AILA recently released a policy platform calling on governments to legislate to make green walls and roofs a compulsory component of new buildings.

It wants regulatory framework to guide sustainable approaches to the challenges facing urban areas - approaches that combine design criteria, performance standards and planning codes for building, urban and open space design.

Mr Arnold said the Coast was perfectly placed to benefit from the experience of other cities where green living initiatives have helped reduce greenhouse gas emissions and slash energy bills.

Spring at the High Line in New York City. Picture: istock
Spring at the High Line in New York City. Picture: istock

He said delegates heading to the Coast were looking forward to seeing the role landscape architecture had played in the rollout of the light rail and planning for the Commonwealth Games.

The event will include a student program, a two-day conference, the National Landscape Architecture Awards, the AILA AGM and National Council and State Presidents meeting, public talks, tours and exhibitions.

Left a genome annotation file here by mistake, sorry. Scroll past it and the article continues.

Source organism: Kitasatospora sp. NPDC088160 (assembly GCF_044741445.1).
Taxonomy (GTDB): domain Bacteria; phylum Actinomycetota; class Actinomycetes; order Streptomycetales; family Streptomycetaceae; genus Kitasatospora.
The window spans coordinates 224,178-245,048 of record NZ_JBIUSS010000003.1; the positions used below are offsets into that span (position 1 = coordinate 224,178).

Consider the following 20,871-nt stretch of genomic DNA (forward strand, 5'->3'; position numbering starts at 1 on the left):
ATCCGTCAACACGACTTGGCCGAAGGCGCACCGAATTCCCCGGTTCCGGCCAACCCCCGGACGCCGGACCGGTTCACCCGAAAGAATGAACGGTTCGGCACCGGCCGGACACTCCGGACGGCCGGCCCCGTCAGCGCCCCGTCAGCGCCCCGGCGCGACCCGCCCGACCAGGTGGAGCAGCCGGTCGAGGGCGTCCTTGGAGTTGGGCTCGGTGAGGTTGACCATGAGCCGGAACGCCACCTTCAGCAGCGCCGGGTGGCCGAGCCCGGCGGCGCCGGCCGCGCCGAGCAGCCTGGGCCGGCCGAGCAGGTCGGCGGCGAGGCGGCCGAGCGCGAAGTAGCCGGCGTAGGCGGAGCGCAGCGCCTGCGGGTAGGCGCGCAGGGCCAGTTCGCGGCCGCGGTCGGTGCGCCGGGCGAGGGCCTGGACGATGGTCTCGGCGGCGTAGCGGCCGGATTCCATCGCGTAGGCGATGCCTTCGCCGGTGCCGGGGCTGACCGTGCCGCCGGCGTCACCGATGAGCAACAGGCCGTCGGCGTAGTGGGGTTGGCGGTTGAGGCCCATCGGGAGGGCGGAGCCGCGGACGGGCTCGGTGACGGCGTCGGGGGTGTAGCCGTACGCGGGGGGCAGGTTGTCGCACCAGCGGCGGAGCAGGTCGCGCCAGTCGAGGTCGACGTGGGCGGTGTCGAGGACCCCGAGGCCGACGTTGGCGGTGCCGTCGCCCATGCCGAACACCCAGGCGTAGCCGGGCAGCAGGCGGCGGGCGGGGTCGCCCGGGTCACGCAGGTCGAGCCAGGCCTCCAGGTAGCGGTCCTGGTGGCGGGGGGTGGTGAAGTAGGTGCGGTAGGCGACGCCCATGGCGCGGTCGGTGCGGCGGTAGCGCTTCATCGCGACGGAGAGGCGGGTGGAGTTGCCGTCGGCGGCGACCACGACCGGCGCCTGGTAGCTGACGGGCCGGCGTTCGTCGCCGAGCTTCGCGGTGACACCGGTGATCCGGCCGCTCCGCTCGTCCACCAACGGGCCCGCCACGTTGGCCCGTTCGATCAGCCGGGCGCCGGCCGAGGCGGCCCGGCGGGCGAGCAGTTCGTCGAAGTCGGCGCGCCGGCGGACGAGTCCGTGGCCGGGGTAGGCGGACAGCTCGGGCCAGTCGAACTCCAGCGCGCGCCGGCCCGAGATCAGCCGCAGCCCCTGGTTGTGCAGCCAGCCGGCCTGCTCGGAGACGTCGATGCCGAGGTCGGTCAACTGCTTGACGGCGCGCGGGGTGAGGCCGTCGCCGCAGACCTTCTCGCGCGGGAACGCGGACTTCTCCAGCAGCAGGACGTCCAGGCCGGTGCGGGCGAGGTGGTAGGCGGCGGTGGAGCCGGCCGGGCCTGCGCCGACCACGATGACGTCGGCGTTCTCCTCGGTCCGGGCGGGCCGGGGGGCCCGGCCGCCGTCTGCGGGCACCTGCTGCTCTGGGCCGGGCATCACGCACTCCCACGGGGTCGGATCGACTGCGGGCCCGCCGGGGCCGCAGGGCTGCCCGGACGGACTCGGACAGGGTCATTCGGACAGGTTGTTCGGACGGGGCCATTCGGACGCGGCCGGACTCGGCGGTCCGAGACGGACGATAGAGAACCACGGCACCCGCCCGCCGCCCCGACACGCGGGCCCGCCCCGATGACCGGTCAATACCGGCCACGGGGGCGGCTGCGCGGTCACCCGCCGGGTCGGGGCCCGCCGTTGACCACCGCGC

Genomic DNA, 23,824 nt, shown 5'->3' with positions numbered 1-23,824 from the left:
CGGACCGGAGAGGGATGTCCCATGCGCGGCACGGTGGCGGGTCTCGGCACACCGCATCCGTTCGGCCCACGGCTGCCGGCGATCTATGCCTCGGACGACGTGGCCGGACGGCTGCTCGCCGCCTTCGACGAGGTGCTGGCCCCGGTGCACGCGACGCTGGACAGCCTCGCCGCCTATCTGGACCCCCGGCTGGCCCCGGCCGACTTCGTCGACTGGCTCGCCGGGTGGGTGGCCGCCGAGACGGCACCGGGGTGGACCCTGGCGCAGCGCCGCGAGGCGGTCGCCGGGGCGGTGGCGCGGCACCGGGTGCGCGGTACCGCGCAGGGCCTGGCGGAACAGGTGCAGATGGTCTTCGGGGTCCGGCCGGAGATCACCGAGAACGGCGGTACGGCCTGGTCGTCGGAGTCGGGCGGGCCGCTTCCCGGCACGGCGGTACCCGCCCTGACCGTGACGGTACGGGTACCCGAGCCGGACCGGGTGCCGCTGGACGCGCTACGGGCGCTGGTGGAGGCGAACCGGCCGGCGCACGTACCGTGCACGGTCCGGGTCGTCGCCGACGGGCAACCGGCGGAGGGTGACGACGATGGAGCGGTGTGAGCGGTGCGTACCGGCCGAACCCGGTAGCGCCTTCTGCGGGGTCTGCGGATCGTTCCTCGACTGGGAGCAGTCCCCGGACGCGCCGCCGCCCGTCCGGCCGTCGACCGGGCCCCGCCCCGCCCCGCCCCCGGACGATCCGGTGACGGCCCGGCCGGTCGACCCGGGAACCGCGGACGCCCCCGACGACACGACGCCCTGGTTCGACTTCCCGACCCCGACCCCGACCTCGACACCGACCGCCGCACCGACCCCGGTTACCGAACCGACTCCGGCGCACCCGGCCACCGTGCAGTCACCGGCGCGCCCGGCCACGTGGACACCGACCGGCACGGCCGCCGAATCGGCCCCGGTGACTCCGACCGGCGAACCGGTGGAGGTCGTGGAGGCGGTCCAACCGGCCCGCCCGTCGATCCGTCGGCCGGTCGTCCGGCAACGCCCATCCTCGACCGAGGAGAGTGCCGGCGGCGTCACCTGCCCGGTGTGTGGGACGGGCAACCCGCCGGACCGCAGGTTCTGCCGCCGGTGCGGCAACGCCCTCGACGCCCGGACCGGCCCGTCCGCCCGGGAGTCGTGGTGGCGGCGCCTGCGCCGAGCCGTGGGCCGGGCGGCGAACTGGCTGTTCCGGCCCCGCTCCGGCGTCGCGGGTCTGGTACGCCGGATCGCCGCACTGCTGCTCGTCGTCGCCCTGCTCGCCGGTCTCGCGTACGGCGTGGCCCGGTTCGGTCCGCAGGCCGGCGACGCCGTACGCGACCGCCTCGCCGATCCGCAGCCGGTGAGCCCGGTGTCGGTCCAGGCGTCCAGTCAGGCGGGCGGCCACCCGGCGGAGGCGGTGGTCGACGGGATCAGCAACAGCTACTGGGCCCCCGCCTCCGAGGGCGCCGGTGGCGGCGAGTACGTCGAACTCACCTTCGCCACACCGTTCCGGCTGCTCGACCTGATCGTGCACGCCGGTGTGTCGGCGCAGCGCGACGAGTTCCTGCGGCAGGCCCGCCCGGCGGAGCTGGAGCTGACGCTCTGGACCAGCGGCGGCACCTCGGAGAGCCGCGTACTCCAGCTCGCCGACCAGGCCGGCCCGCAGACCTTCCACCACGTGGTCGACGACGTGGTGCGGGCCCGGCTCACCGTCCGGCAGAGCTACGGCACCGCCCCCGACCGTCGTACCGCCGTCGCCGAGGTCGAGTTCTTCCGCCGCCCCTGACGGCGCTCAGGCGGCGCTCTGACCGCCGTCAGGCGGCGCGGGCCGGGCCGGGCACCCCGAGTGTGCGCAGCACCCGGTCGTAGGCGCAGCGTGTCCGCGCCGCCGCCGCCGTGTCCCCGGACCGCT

A rooftop garden, with chickens, at Macquarie Bank at Martin Place, Sydney. Picture: James Croucher
A rooftop garden, with chickens, at Macquarie Bank at Martin Place, Sydney. Picture: James Croucher

Mr Arnold said more policy and planning measures were needed at the local government level to make green walls and roofs easier to implement.

He said more comprehensive data and analysis would help ensure green spaces become standard features in new urban buildings.

A rooftop garden in Sydney. Source: Green Roofs Australasia
A rooftop garden in Sydney. Source: Green Roofs Australasia

CASE STUDIES

The City of Chicago: Green walls and roofs are at the forefront of new urban design and building projects. Recent projects include the Chicago Town Hall, with a green roof, and

Millennium Park, which is one of the largest green roof projects in the world.

One Central Park, Sydney: An Australian exemplar of green walls and roofs in new

urban development.

The High Line: An aerial greenway in New York, in the US, where vegetation was chosen to pay homage to the wild plants that had colonised the abandoned railway before it was